|T. Q. Harris, Jr.|
My journey from Los Angeles to Liberia with stopovers in Amsterdam and Accra ended at Roberts International Airport with a rousing welcome by friends and supporters. The impressive homecoming organized by the Friends of TQ brought thousands onto the streets. Though I have come to run for the Presidency, the reception – I must admit – was overwhelming.
Immediately upon exiting the terminal, Bellah – an adorable 5 years girl – presented the traditional kola nuts as the crowd burst into deafening applauds. Thousands lined the route from the Airport all the way to Sinkor where our campaign office is located. They seem to be sending a clear message: Liberians are ready for a change!
On the drive into Monrovia the convoy made several stops along the way so that I may greet well-wishers. The largest gathering was at ELWA junction where traffic flow literally came to a standstill. Even the Police on duty joined in the festivities, which included singing and dancing to rhythmic African drumming as well as dazzling performances by masked dancers. A number of the performers – I was told – traveled from as far away as Bong County – a distance of approximately 150 miles.
Next stop: Pioneer Memorial Baptist Church on Capitol Hill where we attended an inspiring intercessory service.
Following the church service we headed for the campaign office to participate in the welcoming program. Speaking at the event were legislative aspirants who have opted to run on the TQ Harris ticket as well as community leaders. The Youth Parliament leader, Widows of fallen Armed Forces of Liberia (AFL) soldiers, and leaders of Friends of TQ based in the various counties also made remarks. Refreshments were served as the festivities continued well into the evening.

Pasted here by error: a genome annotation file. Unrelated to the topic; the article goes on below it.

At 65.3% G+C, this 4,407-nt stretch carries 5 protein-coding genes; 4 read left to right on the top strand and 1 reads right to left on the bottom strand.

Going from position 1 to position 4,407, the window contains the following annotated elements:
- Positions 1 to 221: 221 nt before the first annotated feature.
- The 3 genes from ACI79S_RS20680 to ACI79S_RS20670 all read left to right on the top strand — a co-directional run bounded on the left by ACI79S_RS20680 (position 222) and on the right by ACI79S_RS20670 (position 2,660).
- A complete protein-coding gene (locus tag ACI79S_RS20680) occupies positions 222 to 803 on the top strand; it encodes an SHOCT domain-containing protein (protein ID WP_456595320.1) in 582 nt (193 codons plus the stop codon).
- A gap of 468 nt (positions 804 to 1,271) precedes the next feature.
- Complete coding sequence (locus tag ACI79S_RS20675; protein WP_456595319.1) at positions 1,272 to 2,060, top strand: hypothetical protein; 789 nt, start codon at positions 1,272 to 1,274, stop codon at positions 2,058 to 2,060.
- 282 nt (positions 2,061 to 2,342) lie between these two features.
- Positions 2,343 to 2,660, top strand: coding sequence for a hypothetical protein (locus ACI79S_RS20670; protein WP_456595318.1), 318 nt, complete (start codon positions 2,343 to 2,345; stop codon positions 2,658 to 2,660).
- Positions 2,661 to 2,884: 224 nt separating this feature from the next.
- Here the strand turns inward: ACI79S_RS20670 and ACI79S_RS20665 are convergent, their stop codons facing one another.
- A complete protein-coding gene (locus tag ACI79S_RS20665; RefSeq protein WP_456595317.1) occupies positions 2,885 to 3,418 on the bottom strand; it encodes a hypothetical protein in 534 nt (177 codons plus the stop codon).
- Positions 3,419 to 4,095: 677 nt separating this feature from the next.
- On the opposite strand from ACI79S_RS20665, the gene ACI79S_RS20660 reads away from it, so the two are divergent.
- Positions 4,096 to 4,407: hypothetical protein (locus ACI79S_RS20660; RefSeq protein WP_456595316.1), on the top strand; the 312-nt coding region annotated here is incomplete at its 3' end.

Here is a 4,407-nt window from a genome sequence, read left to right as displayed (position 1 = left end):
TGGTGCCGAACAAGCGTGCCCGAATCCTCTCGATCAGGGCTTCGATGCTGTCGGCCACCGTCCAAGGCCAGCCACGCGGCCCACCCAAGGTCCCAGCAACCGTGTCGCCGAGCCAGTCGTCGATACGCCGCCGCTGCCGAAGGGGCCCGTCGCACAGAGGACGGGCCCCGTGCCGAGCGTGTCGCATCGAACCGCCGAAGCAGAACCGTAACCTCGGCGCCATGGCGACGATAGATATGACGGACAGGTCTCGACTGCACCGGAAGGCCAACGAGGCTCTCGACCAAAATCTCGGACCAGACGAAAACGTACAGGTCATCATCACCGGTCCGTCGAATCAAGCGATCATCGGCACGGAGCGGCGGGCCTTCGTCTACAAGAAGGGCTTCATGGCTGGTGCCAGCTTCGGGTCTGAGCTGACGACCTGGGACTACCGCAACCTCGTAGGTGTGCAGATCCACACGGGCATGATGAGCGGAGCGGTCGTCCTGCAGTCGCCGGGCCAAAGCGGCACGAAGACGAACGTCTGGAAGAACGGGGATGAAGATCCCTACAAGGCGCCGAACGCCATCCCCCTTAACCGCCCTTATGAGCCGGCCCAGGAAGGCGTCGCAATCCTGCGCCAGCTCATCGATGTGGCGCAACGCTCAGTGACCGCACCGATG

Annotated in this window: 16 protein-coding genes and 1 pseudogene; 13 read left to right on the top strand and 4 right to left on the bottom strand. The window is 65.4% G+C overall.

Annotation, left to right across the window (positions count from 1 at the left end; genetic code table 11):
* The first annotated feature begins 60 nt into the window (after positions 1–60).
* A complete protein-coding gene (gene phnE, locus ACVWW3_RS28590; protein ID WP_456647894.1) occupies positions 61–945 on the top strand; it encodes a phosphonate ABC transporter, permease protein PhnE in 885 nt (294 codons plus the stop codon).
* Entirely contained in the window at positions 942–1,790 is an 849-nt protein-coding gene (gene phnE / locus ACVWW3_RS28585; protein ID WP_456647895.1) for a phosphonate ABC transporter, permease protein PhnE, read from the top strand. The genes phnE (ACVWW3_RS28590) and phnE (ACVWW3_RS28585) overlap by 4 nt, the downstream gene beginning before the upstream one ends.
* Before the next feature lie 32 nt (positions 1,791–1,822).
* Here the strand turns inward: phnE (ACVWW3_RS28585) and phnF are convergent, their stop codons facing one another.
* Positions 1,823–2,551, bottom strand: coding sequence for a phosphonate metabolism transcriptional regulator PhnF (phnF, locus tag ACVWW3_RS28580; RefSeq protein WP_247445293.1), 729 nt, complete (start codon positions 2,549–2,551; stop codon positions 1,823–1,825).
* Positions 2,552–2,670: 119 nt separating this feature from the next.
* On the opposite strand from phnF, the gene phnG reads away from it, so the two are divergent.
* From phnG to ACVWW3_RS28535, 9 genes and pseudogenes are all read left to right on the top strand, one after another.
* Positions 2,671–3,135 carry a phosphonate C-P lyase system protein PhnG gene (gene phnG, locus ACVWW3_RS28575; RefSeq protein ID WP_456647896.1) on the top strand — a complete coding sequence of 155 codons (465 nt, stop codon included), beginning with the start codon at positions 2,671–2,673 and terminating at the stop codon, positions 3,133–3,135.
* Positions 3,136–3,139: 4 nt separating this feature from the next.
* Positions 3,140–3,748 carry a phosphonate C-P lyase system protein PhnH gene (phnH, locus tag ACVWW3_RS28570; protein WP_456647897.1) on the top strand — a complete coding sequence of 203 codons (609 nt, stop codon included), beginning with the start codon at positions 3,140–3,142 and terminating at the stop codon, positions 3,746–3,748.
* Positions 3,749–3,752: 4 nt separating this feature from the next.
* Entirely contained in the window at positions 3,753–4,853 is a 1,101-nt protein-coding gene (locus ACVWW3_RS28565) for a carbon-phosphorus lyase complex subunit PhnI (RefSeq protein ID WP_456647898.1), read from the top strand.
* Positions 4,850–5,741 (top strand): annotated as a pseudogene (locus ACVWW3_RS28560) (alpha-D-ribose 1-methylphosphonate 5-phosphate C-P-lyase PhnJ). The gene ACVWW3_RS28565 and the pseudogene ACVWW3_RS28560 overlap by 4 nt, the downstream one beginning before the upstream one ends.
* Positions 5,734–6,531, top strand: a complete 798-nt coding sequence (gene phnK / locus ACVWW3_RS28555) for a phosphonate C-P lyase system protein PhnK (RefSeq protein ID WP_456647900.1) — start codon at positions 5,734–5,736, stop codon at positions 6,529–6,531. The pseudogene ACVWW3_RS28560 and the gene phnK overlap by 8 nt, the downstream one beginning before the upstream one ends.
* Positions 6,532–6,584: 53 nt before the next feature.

Allow me comment on my initial impression: Stepping out the airplane to take my first gulp of the Liberian air, I was overcome with shock and dismay. It was a wakeup call. The airport looked like a makeshift military base during a lull in fighting. The sight of U.N. military hardware – helicopters, armor carriers, trucks, etc. – and a scattering of unattractive structures was a glaring reminder that Liberia is still a war zone. Also, the level of backwardness and underdevelopment was greater than I had expected. There hasn’t been much improvement since 1997; in some regards, the country has regressed.
Symbols of modernity such as the high technology aircraft on which I travelled seemed out of place. It was as if such objects were flashes that appear only for a moment then suddenly disappeared…they just didn’t fit in. But it didn’t matter, I was happy to be home.
Amid the sights and sounds of arrival day, the human misery was clearly evident. Trapped in abject poverty and injustice, many in the welcoming party struggled to look happy. It showed on their faces. Like a good mirror, the faces of these people reflected their true feelings: smiles diluted by deep sadness. Seeing this, I also became emotional and began feeling their pain. It hurt.
Liberia has a long way to go in order to catch up with other African countries, needless to say comparable nations in Europe, Asia and the Americas. Yet the leaders and those in positions of authority seemed totally oblivious…or might I say, they don’t seem to care.
As I settled in for the evening and assessed the day’s activities the conclusion was obvious: Liberia needs more than a president; more importantly, it needs to regain its SOUL! The country is lifeless.